Oh, where to begin...
If there's one tenet of security that proves itself again and again and again it's that blacklists fail.
Play the long game - sure your web-application may resist the limited number of attacks you threw at it today, but the internet is going to be able to try thousands of more things with thousands of more variables (new code, different browsers, different language sets, etc, etc, etc).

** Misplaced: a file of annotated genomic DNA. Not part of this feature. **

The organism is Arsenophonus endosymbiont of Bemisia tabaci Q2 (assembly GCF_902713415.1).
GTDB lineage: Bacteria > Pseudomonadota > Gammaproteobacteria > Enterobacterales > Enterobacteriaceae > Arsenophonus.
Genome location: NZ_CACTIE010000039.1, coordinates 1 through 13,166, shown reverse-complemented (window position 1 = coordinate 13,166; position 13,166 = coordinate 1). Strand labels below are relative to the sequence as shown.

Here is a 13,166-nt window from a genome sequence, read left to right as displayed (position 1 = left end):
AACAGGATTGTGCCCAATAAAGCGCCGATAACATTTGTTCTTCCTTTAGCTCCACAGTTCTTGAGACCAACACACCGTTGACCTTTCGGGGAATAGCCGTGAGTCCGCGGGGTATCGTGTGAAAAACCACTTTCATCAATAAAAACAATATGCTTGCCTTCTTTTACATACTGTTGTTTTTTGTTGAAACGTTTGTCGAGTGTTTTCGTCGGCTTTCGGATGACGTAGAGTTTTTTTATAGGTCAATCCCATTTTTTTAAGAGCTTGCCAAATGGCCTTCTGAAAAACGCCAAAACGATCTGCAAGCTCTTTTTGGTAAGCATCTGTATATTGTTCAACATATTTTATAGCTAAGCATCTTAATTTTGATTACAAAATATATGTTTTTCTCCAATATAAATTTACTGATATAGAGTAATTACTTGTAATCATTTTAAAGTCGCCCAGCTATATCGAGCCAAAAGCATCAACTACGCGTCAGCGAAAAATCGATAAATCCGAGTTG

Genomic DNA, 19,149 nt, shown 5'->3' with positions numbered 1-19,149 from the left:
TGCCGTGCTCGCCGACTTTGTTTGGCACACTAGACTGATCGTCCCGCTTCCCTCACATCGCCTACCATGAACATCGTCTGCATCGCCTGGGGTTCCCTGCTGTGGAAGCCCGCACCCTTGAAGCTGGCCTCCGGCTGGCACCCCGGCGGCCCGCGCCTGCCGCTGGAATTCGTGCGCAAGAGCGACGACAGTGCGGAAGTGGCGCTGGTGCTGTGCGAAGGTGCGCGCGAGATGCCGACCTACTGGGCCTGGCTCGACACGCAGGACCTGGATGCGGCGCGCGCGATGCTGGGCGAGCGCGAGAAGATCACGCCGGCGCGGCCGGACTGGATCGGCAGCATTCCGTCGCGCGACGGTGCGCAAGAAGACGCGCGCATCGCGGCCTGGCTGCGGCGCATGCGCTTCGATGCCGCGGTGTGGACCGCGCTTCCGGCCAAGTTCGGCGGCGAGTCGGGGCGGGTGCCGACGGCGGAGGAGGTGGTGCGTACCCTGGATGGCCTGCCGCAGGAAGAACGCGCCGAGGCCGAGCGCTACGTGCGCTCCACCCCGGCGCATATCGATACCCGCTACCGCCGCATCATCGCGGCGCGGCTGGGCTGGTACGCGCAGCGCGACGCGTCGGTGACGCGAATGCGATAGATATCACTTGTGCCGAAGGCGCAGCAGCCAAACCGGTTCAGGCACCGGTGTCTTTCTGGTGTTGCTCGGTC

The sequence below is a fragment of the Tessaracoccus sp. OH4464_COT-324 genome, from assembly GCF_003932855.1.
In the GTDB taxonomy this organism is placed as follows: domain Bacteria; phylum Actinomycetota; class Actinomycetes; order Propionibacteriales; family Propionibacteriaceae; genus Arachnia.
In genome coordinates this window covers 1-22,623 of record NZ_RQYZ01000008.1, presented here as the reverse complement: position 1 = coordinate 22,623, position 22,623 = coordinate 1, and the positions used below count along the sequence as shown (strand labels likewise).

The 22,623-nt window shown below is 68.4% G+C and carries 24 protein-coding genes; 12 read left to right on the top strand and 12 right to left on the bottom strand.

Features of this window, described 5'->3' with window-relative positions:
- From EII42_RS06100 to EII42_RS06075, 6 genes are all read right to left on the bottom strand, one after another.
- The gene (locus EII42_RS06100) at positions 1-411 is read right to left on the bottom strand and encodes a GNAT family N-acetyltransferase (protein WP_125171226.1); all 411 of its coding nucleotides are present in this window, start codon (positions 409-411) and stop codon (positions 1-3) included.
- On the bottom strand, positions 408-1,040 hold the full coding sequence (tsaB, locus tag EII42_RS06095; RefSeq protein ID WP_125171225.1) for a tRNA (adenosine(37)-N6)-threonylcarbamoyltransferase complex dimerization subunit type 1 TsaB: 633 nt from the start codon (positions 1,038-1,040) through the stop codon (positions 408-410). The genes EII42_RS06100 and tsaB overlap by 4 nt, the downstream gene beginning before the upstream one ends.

"The user input being validated is always" -- says you today. What happens when you move on and another developer inherits that code? Are they going to understand and honor the commitments you made to yourself in your head? If you do input validation and output encoding, you give the next guy a fighting chance.
Go ahead and strip out ""<script>", what happens when someone submits ""<scr<script>ipt>"" ?